KITCHENER — Canada’s defence minister was among those who paid tribute in Kitchener Sunday to a Sikh soldier who fought for Canada in the First World War.
Harjit Singh Sajjan was among about 300 dignitaries, veterans, cadets and others who stood beneath the dripping maples of Mount Hope cemetery on a rainy Sunday afternoon to pay tribute to Priv. Buckam Singh, one of only nine Sikhs allowed to serve in the Canadian army in that historic war.
Singh’s grave, in the military section of the Kitchener cemetery, is the only known grave in Canada of a Sikh soldier, and for the past nine years it has been the site of a remembrance ceremony organized by the Sikh community.
Buckam Singh came to Canada as a teenage farm labourer in 1907. He enlisted in 1915 to fight in the First World War, and was wounded twice in the battlefields of France and Belgium. But he died at age 25 in 1919 in the Freeport military hospital from tuberculosis.
Sajjan said the story of Priv. Buckam Singh’s sacrifice has a particular poignancy for him personally.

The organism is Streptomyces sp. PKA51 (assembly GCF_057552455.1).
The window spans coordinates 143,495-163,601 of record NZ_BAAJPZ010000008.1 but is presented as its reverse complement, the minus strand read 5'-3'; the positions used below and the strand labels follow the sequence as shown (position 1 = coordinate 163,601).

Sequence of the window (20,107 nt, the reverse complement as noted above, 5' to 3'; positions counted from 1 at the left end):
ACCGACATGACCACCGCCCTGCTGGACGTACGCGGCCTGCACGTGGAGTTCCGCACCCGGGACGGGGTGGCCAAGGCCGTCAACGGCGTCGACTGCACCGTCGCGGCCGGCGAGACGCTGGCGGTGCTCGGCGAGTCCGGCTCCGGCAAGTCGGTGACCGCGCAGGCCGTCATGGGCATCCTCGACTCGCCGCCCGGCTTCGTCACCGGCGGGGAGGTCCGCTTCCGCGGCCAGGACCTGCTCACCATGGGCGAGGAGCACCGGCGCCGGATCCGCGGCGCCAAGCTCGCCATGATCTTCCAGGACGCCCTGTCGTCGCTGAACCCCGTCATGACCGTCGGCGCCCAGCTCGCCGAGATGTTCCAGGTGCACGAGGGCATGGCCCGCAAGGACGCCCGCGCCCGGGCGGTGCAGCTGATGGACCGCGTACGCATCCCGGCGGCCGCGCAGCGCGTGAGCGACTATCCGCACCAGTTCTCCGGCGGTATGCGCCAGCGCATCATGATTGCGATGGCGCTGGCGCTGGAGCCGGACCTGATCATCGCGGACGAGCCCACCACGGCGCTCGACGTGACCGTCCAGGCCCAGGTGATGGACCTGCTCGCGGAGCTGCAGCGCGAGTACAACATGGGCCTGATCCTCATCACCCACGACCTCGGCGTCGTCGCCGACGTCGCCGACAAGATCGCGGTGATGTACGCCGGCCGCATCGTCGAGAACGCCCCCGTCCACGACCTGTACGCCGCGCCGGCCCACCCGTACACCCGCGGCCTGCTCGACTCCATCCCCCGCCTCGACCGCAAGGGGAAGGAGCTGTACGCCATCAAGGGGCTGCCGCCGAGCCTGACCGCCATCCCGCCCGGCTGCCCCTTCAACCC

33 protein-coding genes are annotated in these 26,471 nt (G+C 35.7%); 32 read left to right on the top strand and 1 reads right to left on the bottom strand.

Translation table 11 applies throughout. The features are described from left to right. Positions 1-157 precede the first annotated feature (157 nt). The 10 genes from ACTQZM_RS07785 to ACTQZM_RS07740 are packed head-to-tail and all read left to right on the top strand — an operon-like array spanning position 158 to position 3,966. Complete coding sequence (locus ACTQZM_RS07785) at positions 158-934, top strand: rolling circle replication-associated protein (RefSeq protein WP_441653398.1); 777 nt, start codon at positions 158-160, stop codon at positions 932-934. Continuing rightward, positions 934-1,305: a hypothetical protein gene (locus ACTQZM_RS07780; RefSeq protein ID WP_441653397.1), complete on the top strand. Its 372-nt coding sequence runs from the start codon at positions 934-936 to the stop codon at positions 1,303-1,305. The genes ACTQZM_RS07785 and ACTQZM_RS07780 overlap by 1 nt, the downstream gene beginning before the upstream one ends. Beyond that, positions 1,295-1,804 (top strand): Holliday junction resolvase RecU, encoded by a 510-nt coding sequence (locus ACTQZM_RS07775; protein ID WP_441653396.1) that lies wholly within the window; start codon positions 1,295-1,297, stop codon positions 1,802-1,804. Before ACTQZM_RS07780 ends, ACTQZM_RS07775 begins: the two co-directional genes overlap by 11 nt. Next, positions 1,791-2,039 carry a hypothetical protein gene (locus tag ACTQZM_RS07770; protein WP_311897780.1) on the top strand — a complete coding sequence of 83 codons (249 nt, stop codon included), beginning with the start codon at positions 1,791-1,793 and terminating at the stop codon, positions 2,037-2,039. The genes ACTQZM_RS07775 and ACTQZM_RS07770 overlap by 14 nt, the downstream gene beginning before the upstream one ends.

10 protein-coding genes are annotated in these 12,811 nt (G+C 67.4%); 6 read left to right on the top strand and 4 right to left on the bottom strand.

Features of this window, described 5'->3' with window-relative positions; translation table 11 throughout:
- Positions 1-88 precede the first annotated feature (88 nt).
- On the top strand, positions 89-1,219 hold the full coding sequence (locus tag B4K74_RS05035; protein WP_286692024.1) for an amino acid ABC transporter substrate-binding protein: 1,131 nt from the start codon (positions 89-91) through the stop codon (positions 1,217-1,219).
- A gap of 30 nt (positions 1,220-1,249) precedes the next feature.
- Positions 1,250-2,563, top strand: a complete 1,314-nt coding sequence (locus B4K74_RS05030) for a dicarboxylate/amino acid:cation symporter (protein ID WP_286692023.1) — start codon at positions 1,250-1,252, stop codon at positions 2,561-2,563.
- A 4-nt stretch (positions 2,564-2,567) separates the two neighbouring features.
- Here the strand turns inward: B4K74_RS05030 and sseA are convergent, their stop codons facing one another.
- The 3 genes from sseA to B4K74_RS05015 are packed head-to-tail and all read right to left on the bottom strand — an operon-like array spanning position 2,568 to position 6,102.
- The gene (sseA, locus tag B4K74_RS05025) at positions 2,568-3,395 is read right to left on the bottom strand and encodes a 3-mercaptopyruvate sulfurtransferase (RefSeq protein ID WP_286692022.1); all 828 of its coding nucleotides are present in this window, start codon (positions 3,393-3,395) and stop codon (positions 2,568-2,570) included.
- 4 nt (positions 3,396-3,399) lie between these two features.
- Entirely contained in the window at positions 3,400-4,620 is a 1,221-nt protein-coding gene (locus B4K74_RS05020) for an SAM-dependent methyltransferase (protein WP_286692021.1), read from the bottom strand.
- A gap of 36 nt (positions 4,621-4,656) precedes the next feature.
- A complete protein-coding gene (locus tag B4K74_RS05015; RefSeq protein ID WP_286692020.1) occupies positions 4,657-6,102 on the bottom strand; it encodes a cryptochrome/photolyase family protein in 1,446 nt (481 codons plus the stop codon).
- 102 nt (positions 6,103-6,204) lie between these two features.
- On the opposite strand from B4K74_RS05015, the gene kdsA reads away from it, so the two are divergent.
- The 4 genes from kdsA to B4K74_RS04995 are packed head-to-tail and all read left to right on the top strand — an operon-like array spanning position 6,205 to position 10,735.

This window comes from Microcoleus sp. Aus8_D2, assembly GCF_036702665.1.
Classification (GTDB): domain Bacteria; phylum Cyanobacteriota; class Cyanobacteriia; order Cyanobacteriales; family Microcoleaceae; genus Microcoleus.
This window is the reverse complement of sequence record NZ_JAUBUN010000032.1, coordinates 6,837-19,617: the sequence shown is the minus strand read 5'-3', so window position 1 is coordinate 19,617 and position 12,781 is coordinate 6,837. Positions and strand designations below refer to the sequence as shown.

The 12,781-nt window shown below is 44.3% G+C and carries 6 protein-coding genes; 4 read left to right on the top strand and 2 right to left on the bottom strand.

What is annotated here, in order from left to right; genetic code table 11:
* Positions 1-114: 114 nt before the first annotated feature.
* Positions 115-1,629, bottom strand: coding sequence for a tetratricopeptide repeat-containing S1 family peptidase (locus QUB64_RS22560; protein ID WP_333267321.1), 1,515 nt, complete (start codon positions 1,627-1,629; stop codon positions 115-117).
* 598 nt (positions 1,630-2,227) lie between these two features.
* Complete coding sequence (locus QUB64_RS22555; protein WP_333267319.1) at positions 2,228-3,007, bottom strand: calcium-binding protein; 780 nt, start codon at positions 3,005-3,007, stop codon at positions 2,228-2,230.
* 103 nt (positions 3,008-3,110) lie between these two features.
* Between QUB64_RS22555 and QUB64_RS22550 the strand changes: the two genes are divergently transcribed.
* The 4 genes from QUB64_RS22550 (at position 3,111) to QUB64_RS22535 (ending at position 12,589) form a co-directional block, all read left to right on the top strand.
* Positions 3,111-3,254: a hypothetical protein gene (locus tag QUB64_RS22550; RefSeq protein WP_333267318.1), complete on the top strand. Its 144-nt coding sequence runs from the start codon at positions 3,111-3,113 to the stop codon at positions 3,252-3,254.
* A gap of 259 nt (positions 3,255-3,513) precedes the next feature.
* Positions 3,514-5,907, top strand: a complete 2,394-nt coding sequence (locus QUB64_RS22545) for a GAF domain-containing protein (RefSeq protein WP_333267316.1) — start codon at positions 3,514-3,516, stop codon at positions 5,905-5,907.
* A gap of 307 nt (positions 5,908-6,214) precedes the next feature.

The young soldier was born in a Punjab village not far from where Sajjan himself was born.
Buckam Singh chose to fight for Canada in 1915, Sajjan pointed out, even though just the previous year, Canada had turned away hundreds of Indian would-be immigrants, most of them Sikh, on the steamship Komagata Maru.
Sajjan learned the story of the young Sikh soldier fighting for Canada shortly after he himself was appointed commanding officer of the British Columbia Regiment.
“From a personal sense it was very poignant, because I had just become a commanding officer at that time. I realized if it wasn’t for people like Priv. Buckam Singh who broke down those barriers, I wouldn’t have been able to be, potentially, a commanding officer.”
Sajjan, who has been defence minister in Prime Minister Justin Trudeau’s cabinet since 2015, is a retired lieutenant-colonel who was deployed overseas four times: Once to Bosnia-Herzegovina and three times to Afghanistan.
03 Jun 2020
04 Jun 2020